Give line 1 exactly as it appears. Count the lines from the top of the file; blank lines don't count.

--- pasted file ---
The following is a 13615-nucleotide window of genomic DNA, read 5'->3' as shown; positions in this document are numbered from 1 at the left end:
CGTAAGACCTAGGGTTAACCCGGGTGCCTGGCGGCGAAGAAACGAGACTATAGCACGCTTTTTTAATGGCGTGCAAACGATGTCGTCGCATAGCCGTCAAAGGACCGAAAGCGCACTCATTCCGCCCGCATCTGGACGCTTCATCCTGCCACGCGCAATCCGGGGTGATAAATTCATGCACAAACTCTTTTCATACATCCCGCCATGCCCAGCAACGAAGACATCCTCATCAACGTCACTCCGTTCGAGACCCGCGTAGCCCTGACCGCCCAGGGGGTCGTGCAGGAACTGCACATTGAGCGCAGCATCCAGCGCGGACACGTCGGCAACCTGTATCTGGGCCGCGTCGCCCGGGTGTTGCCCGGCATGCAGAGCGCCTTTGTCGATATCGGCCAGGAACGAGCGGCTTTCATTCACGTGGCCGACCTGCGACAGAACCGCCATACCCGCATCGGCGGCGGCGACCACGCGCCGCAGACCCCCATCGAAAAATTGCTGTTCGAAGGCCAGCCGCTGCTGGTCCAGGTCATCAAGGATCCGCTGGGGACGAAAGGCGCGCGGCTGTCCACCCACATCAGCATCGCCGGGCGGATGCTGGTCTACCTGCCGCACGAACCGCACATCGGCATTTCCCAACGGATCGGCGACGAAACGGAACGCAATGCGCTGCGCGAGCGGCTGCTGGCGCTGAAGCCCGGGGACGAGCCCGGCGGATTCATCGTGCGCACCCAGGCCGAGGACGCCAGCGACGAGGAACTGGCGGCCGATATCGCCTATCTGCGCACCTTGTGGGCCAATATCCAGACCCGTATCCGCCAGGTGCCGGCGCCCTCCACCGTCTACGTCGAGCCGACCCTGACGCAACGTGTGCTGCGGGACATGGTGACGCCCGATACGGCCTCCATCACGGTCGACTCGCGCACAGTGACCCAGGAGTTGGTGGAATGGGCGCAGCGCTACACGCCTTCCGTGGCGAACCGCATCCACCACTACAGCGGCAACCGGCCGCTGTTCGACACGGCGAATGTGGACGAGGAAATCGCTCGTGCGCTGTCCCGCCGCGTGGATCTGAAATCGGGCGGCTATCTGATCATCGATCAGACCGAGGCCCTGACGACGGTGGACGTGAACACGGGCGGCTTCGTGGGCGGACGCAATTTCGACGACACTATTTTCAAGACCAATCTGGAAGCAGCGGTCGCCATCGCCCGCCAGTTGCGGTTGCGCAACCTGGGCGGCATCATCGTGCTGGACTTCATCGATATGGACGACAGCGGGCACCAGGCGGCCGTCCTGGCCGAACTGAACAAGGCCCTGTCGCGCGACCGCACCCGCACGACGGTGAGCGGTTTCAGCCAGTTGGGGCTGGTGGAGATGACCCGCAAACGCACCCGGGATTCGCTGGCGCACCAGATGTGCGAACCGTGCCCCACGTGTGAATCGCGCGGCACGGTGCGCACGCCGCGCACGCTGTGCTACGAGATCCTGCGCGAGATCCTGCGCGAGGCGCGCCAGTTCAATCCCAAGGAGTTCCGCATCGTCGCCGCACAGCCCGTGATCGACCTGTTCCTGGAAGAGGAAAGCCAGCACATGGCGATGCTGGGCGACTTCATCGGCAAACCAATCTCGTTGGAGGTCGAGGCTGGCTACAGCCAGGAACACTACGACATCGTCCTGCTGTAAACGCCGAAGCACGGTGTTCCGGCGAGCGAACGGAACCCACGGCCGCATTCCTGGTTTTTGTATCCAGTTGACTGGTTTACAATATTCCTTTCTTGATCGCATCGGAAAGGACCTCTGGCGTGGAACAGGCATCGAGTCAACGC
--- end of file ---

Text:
The following is a 13615-nucleotide window of genomic DNA, read 5'->3' as shown; positions in this document are numbered from 1 at the left end: